Cultural Artefact: Restaurants


It was not until 1968, with the opening of the Martini in Burnie, that Tasmania had its first self-contained licensed restaurant. Why did it take so long? A Licensed Victuallers' Society was established in 1839 and it and industry organisations that followed ensured that if you wanted to dine with wine, you ate in a hotel.


The early history of hotel restaurants mirrors the colony's development. In 1818 there were some twelve licensed inns and taverns in Hobart and three outside the town, of varying quality. By 1843 there were over 160 such establishments, servicing all coaching routes. Many were rough drinking houses but some offered lodging and a dining room. It was likely to be a communal table with little choice. The 'better' classes were unlikely to eat in such places. With cheap convict labour, anyone with means had staff and strict social divisions discouraged public mingling. Things were different by the 1860s. In 1864 Edward Abbott wrote that 'at the Bush Hotel, New Norfolk, [mullet] are served in perfection. Many parties visit this locality expressly to partake of these fish'. People now went to licensed restaurants for the pleasure of the food.

There were, however, many types of unlicensed eating houses as well, including Mrs Jones' Tea, Coffee and Chop House, which was operating in Hobart in 1834 and may have been one of the first restaurants operated by a woman. Some of these coffee houses would have also been sly grog houses. The most significant development, though in the latter part of the nineteenth century, were coffee palaces, or Temperance Hotels. They provided all the services of a hotel, including dining rooms, but served no alcohol. Late in the nineteenth century, there is also evidence of Greek migrants opening cafés and, around 1913, John Storr opened the Bluebird Tearooms in Hobart, with the specific purpose of providing a fine dining experience (although now it is hard to imagine someone could conceive of 'fine dining' without wine service!).

Despite such aberrations, until the 1960s fine dining remained largely restricted to first-class hotels such as Hadley's and Wrest Point Riviera in Hobart, and the Launceston Hotel in the north. Indeed, at all levels of the market, including what was to become the ubiquitous counter meal, hotels remained the only establishments licensed to sell a glass of wine or a beer with a meal. By the late 1960s though, the pressure to weaken the restrictive licensing regulations that gave hotels a stranglehold on dining with wine was too much. It was fuelled partly by the perceived needs of tourism and also by migrants and Tasmanians who had travelled overseas. Once John Licandro was granted a licence for the Martini, the flood gates opened. In November 1968, the Monna (sic) Lisa became the first licensed restaurant in southern Tasmania. Early in 1969, the Don Camillo, the Astoria, and the Dutch Inn in Hobart, and the Scotch Thistle Inn at Ross received licences. Most of these were owned by migrants.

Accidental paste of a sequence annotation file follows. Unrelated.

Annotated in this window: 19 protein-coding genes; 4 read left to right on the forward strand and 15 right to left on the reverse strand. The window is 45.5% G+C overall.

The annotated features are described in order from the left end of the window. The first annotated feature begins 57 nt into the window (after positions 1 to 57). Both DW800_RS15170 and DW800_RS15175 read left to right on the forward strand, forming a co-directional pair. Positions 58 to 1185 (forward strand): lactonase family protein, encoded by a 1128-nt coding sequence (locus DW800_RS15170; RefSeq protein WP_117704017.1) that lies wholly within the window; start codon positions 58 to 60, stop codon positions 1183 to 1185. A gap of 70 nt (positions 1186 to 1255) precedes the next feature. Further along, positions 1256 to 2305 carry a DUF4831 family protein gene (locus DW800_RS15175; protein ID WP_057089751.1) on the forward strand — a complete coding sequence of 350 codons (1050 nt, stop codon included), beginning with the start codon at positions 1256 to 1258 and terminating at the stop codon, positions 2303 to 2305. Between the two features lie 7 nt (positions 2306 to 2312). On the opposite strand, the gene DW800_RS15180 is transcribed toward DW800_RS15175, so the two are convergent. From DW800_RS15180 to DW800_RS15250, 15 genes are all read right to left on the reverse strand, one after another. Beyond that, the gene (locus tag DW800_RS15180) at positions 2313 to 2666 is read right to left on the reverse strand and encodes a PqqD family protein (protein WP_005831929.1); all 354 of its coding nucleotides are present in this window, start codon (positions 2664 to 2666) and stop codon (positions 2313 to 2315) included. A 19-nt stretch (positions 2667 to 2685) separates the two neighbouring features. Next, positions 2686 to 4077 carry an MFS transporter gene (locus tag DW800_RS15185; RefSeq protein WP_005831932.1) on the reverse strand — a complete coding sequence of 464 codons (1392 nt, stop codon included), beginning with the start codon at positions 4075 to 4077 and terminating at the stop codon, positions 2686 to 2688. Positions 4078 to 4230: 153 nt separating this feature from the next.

The types of food being served were changing too. In the 1970s, George and Jill Mure introduced Tasmanians to deep sea scale fish, mussels and the state's infant wines. Tom Samek cooked central European dishes at St Andrews Inn at Cleveland, and in Hobart Chris Stucki served fondue at Stucki's and Austrian Alf Rannegger cooked serious steak at the Beefeater. In Sall's in Launceston, James Sall served crepe suzette cooked at the table. Restaurants were no longer a peripheral aspect of Tasmanian life. This was recognised by government with the establishment of Drysdale House to provide training, a need fuelled partly by the opening of Wrest Point Casino in 1973. In 1974, the Saturday Evening Mercury began its 'Table Talk' column and in 1978 Pat Sharpe launched a magazine devoted to restaurants and good food. As interest in wine increased, unlicensed restaurants began to promote their 'BYO' status, providing wine service in return for corkage. Tasmania was acquiring a restaurant culture that has continued to blossom.

Some of the forces that shape this culture's current direction are familiar. Tourism remains the justification for continued liberalisation of licensing and an incentive for investment, and new arrivals continue to inspire, the latest being Meyjitte Boughenout at Franklin Manor, although now there are many locally born restaurateurs as well. The other trend, early signs of which Sharpe documented, is the promotion of Tasmania's quality produce in our restaurants. How much sooner might this have happened though, had the French stayed instead of just making fleeting visits in the 1790s?

Sue Dyson and Roger McShane

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